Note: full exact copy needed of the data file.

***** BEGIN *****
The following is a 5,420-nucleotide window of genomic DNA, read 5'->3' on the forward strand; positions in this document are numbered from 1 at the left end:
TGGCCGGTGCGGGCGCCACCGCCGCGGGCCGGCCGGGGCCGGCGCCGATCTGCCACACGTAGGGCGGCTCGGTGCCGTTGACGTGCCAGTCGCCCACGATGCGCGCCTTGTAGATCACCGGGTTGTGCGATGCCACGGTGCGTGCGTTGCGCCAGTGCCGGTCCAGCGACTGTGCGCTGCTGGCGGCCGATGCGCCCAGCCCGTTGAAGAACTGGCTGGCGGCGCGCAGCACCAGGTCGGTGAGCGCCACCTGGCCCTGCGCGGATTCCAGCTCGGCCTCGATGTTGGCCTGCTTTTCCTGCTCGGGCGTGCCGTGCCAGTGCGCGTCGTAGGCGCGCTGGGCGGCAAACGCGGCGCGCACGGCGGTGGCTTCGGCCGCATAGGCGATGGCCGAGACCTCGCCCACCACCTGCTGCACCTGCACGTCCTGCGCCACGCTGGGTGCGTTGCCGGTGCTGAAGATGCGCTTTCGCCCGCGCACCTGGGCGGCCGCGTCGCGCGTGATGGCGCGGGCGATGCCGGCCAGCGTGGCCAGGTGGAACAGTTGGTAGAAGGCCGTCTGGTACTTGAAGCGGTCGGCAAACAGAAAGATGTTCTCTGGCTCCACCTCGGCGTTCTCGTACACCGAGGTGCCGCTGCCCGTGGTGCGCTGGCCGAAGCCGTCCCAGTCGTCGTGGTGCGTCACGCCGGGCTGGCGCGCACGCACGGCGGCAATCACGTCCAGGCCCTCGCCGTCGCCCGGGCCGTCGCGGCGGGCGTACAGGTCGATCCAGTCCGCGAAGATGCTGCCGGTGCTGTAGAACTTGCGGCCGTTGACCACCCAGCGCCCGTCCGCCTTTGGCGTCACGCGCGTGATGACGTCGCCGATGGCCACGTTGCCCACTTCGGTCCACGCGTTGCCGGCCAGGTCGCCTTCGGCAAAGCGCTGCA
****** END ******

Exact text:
The following is a 5,420-nucleotide window of genomic DNA, read 5'->3' on the forward strand; positions in this document are numbered from 1 at the left end:
TGGCCGGTGCGGGCGCCACCGCCGCGGGCCGGCCGGGGCCGGCGCCGATCTGCCACACGTAGGGCGGCTCGGTGCCGTTGACGTGCCAGTCGCCCACGATGCGCGCCTTGTAGATCACCGGGTTGTGCGATGCCACGGTGCGTGCGTTGCGCCAGTGCCGGTCCAGCGACTGTGCGCTGCTGGCGGCCGATGCGCCCAGCCCGTTGAAGAACTGGCTGGCGGCGCGCAGCACCAGGTCGGTGAGCGCCACCTGGCCCTGCGCGGATTCCAGCTCGGCCTCGATGTTGGCCTGCTTTTCCTGCTCGGGCGTGCCGTGCCAGTGCGCGTCGTAGGCGCGCTGGGCGGCAAACGCGGCGCGCACGGCGGTGGCTTCGGCCGCATAGGCGATGGCCGAGACCTCGCCCACCACCTGCTGCACCTGCACGTCCTGCGCCACGCTGGGTGCGTTGCCGGTGCTGAAGATGCGCTTTCGCCCGCGCACCTGGGCGGCCGCGTCGCGCGTGATGGCGCGGGCGATGCCGGCCAGCGTGGCCAGGTGGAACAGTTGGTAGAAGGCCGTCTGGTACTTGAAGCGGTCGGCAAACAGAAAGATGTTCTCTGGCTCCACCTCGGCGTTCTCGTACACCGAGGTGCCGCTGCCCGTGGTGCGCTGGCCGAAGCCGTCCCAGTCGTCGTGGTGCGTCACGCCGGGCTGGCGCGCACGCACGGCGGCAATCACGTCCAGGCCCTCGCCGTCGCCCGGGCCGTCGCGGCGGGCGTACAGGTCGATCCAGTCCGCGAAGATGCTGCCGGTGCTGTAGAACTTGCGGCCGTTGACCACCCAGCGCCCGTCCGCCTTTGGCGTCACGCGCGTGATGACGTCGCCGATGGCCACGTTGCCCACTTCGGTCCACGCGTTGCCGGCCAGGTCGCCTTCGGCAAAGCGCTGCA